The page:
When Mariana Cole-Rivera posted a question on Facebook about her workplace, she got fired.
Four colleagues at Hispanics United of Buffalo who had responded to her post were also dismissed.
Federal law protects employees’ rights to discuss workplace issues — even when those discussions are critical of an employer. In recent years, the National Labor Relations Board (NLRB) has made several rulings to ensure federal law also protects discussions that take place online.
Last year, the NLRB ruled that the online free speech rights of Cole-Rivera and her colleagues were violated.
“Many view social media as the new water cooler,” NLRB Chairman Mark G. Pearce told the New York Times earlier this year. “All we’re doing is applying traditional rules to a new technology.”
But the agency’s ability to protect the free speech rights of more than 80 million private-sector workers may be in jeopardy if the Senate doesn’t act to approve pending nominations to the NLRB. This vote doesn’t apply just to union workers; it affects the free speech rights of the entire U.S. workforce.
And if you care about Internet freedom, you should care about what’s happening at the NLRB.
The NLRB was founded in 1935 to enforce our nation’s labor laws. The agency’s five-member board is appointed by the president and confirmed by the Senate. But Senate Republicans filibustered several of President Obama’s nominations during his first term.
In 2012, Obama made three recess appointments to the NLRB that allowed the agency to have a quorum, but a federal court ruled earlier this year that those appointments were unlawful because the Senate was still technically in session when they were made. The administration objected and challenged the ruling.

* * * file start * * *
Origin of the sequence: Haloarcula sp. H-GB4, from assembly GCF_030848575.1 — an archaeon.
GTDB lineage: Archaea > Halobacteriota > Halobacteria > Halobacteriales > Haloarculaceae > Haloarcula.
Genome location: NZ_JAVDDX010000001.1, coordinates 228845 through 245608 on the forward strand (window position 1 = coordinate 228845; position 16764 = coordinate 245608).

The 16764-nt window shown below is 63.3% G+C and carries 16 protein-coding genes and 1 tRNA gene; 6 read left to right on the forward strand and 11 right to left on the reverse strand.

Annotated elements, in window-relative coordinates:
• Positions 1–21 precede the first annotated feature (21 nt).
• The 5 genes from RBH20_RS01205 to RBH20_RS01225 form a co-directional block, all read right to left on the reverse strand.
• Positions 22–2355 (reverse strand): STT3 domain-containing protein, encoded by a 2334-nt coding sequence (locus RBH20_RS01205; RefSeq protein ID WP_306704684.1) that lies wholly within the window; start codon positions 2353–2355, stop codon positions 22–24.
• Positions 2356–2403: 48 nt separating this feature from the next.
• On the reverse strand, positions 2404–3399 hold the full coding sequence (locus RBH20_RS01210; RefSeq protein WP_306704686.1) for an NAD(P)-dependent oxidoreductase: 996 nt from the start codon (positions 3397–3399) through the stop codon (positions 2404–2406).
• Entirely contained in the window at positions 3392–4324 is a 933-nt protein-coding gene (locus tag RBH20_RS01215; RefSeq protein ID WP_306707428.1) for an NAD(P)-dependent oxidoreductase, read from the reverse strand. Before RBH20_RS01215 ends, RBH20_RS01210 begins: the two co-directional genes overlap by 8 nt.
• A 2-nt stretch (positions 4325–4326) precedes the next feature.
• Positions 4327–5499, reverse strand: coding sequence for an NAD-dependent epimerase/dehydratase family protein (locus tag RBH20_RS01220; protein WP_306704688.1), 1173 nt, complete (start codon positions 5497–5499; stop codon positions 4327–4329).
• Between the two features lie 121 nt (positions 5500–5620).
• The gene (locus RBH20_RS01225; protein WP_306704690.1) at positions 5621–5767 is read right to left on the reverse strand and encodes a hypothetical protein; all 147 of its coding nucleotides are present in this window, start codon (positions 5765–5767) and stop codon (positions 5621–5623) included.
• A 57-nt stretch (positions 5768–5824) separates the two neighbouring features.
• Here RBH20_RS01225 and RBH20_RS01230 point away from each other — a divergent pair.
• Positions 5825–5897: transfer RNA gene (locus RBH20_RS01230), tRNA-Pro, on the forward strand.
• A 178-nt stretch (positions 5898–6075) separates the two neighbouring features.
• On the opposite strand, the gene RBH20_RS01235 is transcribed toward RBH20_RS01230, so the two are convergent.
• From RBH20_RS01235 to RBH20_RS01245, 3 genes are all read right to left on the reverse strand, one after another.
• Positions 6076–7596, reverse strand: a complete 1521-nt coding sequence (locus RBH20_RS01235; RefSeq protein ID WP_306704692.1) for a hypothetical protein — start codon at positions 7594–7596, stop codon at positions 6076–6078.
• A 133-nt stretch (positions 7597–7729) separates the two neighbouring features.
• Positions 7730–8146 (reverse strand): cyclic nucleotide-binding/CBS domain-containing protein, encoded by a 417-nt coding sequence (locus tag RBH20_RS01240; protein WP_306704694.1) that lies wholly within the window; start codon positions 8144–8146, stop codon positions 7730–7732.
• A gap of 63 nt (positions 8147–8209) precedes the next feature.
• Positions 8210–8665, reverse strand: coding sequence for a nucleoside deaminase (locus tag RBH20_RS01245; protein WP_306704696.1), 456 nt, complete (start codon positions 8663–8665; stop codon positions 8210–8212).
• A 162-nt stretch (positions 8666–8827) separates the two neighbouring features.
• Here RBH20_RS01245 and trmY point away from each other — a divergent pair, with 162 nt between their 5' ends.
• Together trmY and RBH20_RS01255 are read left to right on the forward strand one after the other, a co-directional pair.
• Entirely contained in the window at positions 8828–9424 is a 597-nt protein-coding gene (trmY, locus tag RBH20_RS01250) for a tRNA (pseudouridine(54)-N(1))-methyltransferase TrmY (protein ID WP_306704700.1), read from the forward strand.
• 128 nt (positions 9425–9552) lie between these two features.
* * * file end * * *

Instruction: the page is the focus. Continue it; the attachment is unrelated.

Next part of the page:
Last month, the Supreme Court agreed to hear the case, which could have major legal ramifications on recent NLRB rulings and presidential-recess appointments.
Meanwhile, the Senate has still neglected to vote on Obama’s five pending nominations — of three Democrats and two Republicans — to the NLRB. If no one is confirmed by late August, the agency will lack the quorum necessary to take any actions.
This scenario could have a chilling effect on employees’ rights, including their freedom to speak freely online about workplace issues. And if corporations and other private employers know the NLRB can’t act, it may embolden them to clamp down harder on workers’ rights.
This is especially troubling since the NLRB general counsel has said the agency has witnessed a “strong uptick” in the number of social media cases it has dealt with in recent years. There have been more than 100 since 2010.
Last year, for instance, the NLRB issued a report that found companies like General Motors and Target either violated, or partially violated, labor laws by trying to control their employees’ social media activities. It was the third report the agency has released that provided guidance on how employers should craft lawful social media policies.
To ensure the NLRB has the quorum it needs to protect workers’ rights online and off, the Communications Workers of America is spearheading a campaign — “Give Us 5” — that pushes the Senate to schedule a vote on the president’s pending nominees.
If the Senate fails to take action to ensure the NLRB remains a functioning agency, it may no longer be safe for workers to gather at water coolers on site or online to discuss workplace issues.
Joseph Torres is senior external affairs director for Free Press, a nonpartisan organization building a nationwide movement for media that serve the public interest.
photo: Lee Ming Dang lives in a 7 by 7 foot room in San Francisco's…
CHICAGO -- Once you fully accept the fact that physical activity is one of…
LOS ANGELES--As UCLA researchers went about gathering data on how care and services should be…
Above: Helen Kao, director of geriatric clinical programs, while making a house call on…
Photo: Sutter nurse Aileen Capuyan listens to Bob Martinez’ lungs. (April Dembosky/KQED.) Visit their website…
Photo: Hospice patient Joan Baldwin-Branch gets help from her son Jay Baldwin, right, and…